Stop Walking on Eggshells

When someone in your life has borderline or narcissistic personality disorder

Why They Can't Feel Joy: Narcissistic Shallow Emotions

Narcissists cover up feelings with rage, blame, disdain

This is part 8 of my second series about the similarities and differences between those with borderline and narcissistic personality disorders. For the second series, here is part 1. Here is part 2. Here is part 3. Here is part 4, part 5 , 6, and 7. T o see a list of the 10 parts of the first series, click here and view the top of the post.

In my last post, part 7, I explained that Just like people with diabetes have a problem regulating their blood sugar and must test it several times a day, people with BPD find it difficult to be emotionally consistent. This is why you're continually walking on eggshells, never knowing what to expect when you walk in the door.

This post, on the other hand, contrasts those with BPD and those with narcissistic personality disorder (NPD) While BPs feel too much, narcissists' emotions are too shallow.

Alexander Lowen, M.D., author of Narcissism: Denial of the True Self, believes that the basic disturbance in narcissistic personality is the denial of feeling. He says (p. 48) that, "The need to project and maintain an image [the False Self that the narcissist wishes to portray] forces the narcissist to prevent any feeling from reaching consciousness that would contradict with the image." Since the False Self is perfect, of course, that means that a lot of feelings have to be suppressed.

Thus, narcissists feel emotions like vulnerability, sadness, empathy and compassion in a shallow way, if at all, and cover them up with rage, blame, manipulation and disdain for others.This coping mechanism has a heavy price: they don't feel secure enough to relax and really feel happiness and joy, although they may have fleeting moments of those emotions. As therapist Nina Brown says, "They may speak the words, but the feelings behind the words is missing," (p. 27 of Loving the Self Absorbed).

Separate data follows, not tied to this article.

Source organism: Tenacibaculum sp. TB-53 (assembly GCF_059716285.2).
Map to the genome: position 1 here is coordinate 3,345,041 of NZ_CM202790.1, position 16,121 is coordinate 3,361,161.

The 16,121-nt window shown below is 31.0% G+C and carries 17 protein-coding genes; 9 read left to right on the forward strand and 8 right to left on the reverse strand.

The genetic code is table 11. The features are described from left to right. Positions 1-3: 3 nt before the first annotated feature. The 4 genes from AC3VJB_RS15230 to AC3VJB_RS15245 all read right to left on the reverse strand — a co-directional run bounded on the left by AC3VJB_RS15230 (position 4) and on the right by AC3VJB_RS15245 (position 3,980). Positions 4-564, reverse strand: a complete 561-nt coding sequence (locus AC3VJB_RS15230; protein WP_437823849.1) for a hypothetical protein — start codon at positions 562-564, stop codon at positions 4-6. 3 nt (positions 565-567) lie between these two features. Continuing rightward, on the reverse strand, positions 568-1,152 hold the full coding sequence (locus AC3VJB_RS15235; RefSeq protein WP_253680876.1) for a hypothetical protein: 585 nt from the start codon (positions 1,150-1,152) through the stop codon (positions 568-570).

Narcissist and author Sam Vaknin (Malignant Self-Love-Narcissism Revisited), writes, "Deep inside, the narcissist knows that something is amiss. He does not empathise with other people's feelings. Actually, he holds them in contempt and ridicule. He cannot understand how people are so sentimental, so 'irrational' (he identifies being rational with being cool headed and cold blooded). He becomes suspicious, embarrassed, feels compelled to avoid emotion-tinged situations, or, worse, experiences surges of almost uncontrollable aggression in the presence of genuinely expressed sentiments. They remind him how imperfect and poorly equipped he is."

This pattern of coping may stem from very early childhood, so NPs may be unaware that these deeper feelings may exist. So changing this defensive, protective pattern is very difficult That's why most narcissists don't seek or even comprehend therapy. (Jeffrey Young, founder of Schema Therapy, says that clinicians in his practice try to keep narcissists in therapy by continually reminding them of the negative feelings that brought them there, or the negative outcomes that may occur if they drop out, such as divorce from a spouse who is remaining in the marriage on the condition that the NP seek treatment.)

The Vulnerable Narcissist

There is an important exception to this. Narcissists can be divided into two main subtypes, just like those with borderline personality disorder. While researchers and clinicians have come up with a wide variety and number of subtypes, for simplicity I'll share the two main types: vulnerable narcissists and invulnerable, or grandiose narcissists. Vulnerable NPs share some characteristics with borderline personality disorder; invulnerable NPs share some characteristics with antisocial personality disorder. So far in this series, we've been speaking of grandiose NPs; when it comes to emotions, there is a difference.